On September 22nd, Manhattan Supreme Court Justice Margaret Chan overturned the EPS ban calling it an “arbitrary and capricious” decision, due to the overwhelming evidence that EPS is indeed recyclable and there is a viable market for the recycled product.
Justice Margaret Chan overturned the ban on Styrofoam and related products, citing clear-cut evidence that recycling the materials could save the city at least $400,000 a year.
Overturning New York City's ban on plastic foam containers on Tuesday, a judge criticized the city's leading sanitation official for claiming that recycling the containers was not realistic.
A Manhattan judge has put an end to Mayor de Blasio’s ban on “Styrofoam” beverage and food containers because there’s enough evidence to support that the city could save money by recycling the material, published reports state.
Mason-based Dart Container Corporation has won a lawsuit against New York City to overturn a ban on the use of plastic foam containers.
The New York State Supreme Court today overturned Sanitation Commissioner Kathryn Garcia’s decision to ban foam foodservice items, clearing the way for the City to embrace a recycling program that would cover 100 percent of polystyrene products and generate new revenue for the City.
A ban on certain expanded polystyrene (EPS) in New York City is going to make an impact on senior living facilities. Polystyrene foam cups have advantages over paper cups in settings that cater to seniors. Healthcare providers will be forced to pay wholesale costs of alternative solutions that cost twice as much, or even more. That's tough to swallow when so many healthcare businesses are already being squeezed by tougher regulations and lower reimbursements.
In the next few weeks, a New York court could set the city on a truly progressive path by directing it to recycle all plastic foam, rather than ban a small portion of it. But it shouldn't take a judge's order for the de Blasio administration to fully embrace recycling. The city should implement a plan now to recycle all foam at zero cost to taxpayers.
The New York Restaurant Action Alliance (RAA) says more than 1,000 small business owners from New York City’s five boroughs have signed a petition demanding Mayor Bill de Blasio reverse his foam foodservice products ban. Restaurants and bodegas say they consider the ban, which went into effect on July 1, 2015, but will not be enforced until January 2016, a serious threat. Those who signed the petition say the mayor defied his own campaign promise to strengthen the city’s small business infrastructure by enforcing the ban.
Good News in NYC! NYC has announced a “grace period” lasting from July 1, 2015 until January 1, 2016 during which they will NOT issue fines or penalties for business that use foam foodservice containers. Also, nonprofits and small businesses (not part of a chain) with less than $500,000 in revenue per year may apply for hardship exemptions from the Department of Small Business Services (SBS) if they can prove that the purchase of alternative products not composed of EPS would create undue financial hardship.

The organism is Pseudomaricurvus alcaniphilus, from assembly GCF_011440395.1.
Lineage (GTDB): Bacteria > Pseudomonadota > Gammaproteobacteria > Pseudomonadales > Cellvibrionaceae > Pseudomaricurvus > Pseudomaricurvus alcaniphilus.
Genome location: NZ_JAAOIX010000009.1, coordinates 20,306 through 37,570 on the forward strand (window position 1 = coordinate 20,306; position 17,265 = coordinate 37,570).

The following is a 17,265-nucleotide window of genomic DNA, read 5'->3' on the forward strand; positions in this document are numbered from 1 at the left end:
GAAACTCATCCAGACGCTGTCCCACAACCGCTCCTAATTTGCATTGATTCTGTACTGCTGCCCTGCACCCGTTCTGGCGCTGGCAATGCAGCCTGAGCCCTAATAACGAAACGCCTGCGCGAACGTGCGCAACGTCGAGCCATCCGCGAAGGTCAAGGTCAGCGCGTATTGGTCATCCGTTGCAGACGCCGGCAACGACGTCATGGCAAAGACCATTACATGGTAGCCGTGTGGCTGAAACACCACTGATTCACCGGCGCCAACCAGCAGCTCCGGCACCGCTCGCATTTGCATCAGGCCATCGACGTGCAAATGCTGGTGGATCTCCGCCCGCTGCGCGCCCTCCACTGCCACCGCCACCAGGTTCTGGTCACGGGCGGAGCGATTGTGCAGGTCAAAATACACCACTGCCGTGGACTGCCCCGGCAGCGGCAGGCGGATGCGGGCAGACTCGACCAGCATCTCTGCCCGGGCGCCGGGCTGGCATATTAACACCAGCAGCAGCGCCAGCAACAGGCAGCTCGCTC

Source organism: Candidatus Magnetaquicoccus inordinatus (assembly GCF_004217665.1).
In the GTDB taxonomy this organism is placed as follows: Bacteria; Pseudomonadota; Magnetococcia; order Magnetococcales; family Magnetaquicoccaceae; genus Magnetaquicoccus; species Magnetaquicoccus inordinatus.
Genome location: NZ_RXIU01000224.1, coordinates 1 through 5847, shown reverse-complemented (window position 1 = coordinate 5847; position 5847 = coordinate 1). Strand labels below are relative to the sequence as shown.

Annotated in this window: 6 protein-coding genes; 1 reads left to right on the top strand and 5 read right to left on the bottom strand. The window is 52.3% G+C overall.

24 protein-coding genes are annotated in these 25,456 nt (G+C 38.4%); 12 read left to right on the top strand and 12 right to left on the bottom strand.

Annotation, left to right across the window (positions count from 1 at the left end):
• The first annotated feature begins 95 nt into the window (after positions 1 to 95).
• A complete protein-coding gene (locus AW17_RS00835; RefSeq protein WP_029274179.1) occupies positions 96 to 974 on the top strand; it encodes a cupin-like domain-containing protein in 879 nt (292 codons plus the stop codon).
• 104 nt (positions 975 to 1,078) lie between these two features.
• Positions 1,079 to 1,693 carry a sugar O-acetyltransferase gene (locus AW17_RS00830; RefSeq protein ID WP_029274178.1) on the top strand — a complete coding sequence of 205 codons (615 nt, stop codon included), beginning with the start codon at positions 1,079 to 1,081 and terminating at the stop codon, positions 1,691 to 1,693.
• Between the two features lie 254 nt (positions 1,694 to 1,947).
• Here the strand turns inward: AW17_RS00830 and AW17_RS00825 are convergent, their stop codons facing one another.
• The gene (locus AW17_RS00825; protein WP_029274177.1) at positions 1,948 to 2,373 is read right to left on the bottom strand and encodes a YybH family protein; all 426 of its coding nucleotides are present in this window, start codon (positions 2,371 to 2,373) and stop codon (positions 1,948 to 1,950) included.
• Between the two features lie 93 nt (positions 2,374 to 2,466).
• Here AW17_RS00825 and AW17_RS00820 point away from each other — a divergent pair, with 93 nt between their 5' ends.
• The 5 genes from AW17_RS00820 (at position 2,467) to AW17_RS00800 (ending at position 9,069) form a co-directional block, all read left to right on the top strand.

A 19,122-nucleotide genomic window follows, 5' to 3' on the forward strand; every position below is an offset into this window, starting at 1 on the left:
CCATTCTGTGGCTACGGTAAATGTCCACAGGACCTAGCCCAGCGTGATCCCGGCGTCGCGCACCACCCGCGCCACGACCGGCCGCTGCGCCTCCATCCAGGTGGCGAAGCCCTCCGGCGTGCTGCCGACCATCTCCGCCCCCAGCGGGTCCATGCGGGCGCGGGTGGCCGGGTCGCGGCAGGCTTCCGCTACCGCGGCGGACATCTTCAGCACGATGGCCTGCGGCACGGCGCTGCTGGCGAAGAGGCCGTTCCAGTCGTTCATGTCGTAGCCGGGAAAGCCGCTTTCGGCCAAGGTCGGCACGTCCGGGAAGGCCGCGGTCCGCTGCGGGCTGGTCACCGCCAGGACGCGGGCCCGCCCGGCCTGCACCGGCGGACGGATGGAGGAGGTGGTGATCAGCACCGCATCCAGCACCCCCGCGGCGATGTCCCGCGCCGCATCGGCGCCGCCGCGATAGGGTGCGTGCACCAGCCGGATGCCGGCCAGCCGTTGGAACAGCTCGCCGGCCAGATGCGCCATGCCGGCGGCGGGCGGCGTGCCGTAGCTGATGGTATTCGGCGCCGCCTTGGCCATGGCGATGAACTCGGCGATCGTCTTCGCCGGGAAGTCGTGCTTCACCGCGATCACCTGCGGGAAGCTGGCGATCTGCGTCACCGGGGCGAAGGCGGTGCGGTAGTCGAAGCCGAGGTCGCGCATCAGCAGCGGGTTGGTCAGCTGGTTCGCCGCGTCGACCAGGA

Two state senators from upstate New York have joined pro-foam advocates in attacking Mayor Bill de Blasio's ban on polystyrene food and beverage containers. Republican senators Betty Little and John Bonacic on Wednesday said the ban saying will kill jobs in their upstate districts and hurt the environment.
Most cities want to recycle as much waste as possible, but a broad coalition of recyclers, foam foodservice manufacturers, individual restaurant owners and the Restaurant Action Alliance NYC have filed suit against New York City's Mayor Bill de Blasio, Commissioner Kathryn Garcia and the NYC Department of Sanitation over the city's illegal ban of expanded polystyrene foam (EPS) foodservice products. The lawsuit filed in New York State Supreme Court seeks to overturn the de Blasio administration's January 2015 decision to ban foodservice products in New York City.
Mayor Bill de Blasio's decision to ban plastic foam containers such as to-go cups and meal trays was politically motivated, out of step with a New York City law and should be stopped by a state supreme court judge, according to a coalition of restaurant, manufacturing and lobbying groups that filed a lawsuit Thursday.
Dart container has joined a lawsuit against New York City over a ban on styrofoam plates and cups. The city's Mayor and Sanitation Department are named in the suit filed in New York's Supreme Court.
(New York, NY) – Dart Container Corporation joined with the Restaurant Action Alliance NYC, members of the recycling industry, and the City’s restaurant owners today in filing a lawsuit seeking to overturn the City’s ban on foam foodservice items. Mayor Bill de Blasio, the New York City Department of Sanitation, and DSNY Commissioner Kathryn Garcia are named as respondents in the petition, which was filed against the Commissioner’s erroneous determination that foam cannot be recycled. The determination flagrantly violated Local Law 142 as well as sound environmental and economic policy and plain common sense.
A coalition including the Restaurant Action Alliance and Dart Container Corp. contends the ban Mayor de Blasio wants to start July 1 is illegal because the law requires the city to recycle such products, but Sanitation Commissioner Kathryn Garcia ruled arbitrarily that soft foam containers cannot be recycled.
Styrofoam proponents filed a lawsuit claiming that Mayor de Blasio’s ban of their product is a “sham” — and that he only went through with it to keep his campaign promises and not because it can’t be recycled.